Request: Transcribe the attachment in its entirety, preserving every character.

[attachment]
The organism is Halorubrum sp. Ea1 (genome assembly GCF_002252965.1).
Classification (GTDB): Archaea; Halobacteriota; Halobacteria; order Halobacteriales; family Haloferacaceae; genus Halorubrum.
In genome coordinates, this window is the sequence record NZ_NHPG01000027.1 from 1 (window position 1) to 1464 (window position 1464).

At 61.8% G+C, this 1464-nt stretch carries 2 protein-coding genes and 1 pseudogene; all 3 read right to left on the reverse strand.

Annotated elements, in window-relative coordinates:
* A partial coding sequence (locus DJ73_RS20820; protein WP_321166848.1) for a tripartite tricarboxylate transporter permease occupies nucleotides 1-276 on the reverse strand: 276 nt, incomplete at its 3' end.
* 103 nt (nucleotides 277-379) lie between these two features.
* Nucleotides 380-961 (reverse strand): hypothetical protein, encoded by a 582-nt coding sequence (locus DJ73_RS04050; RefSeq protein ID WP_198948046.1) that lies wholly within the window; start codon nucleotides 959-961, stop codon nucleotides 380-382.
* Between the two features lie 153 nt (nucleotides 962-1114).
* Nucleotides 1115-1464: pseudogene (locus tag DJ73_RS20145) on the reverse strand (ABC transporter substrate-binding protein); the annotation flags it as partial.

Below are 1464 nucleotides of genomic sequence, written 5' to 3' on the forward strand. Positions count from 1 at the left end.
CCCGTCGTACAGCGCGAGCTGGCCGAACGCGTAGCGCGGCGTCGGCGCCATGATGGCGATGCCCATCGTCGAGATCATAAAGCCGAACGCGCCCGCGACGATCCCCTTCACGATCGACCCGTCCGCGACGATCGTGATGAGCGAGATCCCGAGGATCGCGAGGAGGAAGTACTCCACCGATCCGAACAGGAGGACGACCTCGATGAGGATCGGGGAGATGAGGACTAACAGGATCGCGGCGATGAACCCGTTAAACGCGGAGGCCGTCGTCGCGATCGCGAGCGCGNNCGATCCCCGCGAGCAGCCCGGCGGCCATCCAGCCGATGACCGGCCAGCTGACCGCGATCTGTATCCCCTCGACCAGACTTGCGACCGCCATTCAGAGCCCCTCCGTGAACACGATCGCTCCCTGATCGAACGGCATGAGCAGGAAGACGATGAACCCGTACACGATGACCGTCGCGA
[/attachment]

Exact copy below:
The organism is Halorubrum sp. Ea1 (genome assembly GCF_002252965.1).
Classification (GTDB): Archaea; Halobacteriota; Halobacteria; order Halobacteriales; family Haloferacaceae; genus Halorubrum.
In genome coordinates, this window is the sequence record NZ_NHPG01000027.1 from 1 (window position 1) to 1464 (window position 1464).

At 61.8% G+C, this 1464-nt stretch carries 2 protein-coding genes and 1 pseudogene; all 3 read right to left on the reverse strand.

Annotated elements, in window-relative coordinates:
* A partial coding sequence (locus DJ73_RS20820; protein WP_321166848.1) for a tripartite tricarboxylate transporter permease occupies nucleotides 1-276 on the reverse strand: 276 nt, incomplete at its 3' end.
* 103 nt (nucleotides 277-379) lie between these two features.
* Nucleotides 380-961 (reverse strand): hypothetical protein, encoded by a 582-nt coding sequence (locus DJ73_RS04050; RefSeq protein ID WP_198948046.1) that lies wholly within the window; start codon nucleotides 959-961, stop codon nucleotides 380-382.
* Between the two features lie 153 nt (nucleotides 962-1114).
* Nucleotides 1115-1464: pseudogene (locus tag DJ73_RS20145) on the reverse strand (ABC transporter substrate-binding protein); the annotation flags it as partial.

Below are 1464 nucleotides of genomic sequence, written 5' to 3' on the forward strand. Positions count from 1 at the left end.
CCCGTCGTACAGCGCGAGCTGGCCGAACGCGTAGCGCGGCGTCGGCGCCATGATGGCGATGCCCATCGTCGAGATCATAAAGCCGAACGCGCCCGCGACGATCCCCTTCACGATCGACCCGTCCGCGACGATCGTGATGAGCGAGATCCCGAGGATCGCGAGGAGGAAGTACTCCACCGATCCGAACAGGAGGACGACCTCGATGAGGATCGGGGAGATGAGGACTAACAGGATCGCGGCGATGAACCCGTTAAACGCGGAGGCCGTCGTCGCGATCGCGAGCGCGNNCGATCCCCGCGAGCAGCCCGGCGGCCATCCAGCCGATGACCGGCCAGCTGACCGCGATCTGTATCCCCTCGACCAGACTTGCGACCGCCATTCAGAGCCCCTCCGTGAACACGATCGCTCCCTGATCGAACGGCATGAGCAGGAAGACGATGAACCCGTACACGATGACCGTCGCGA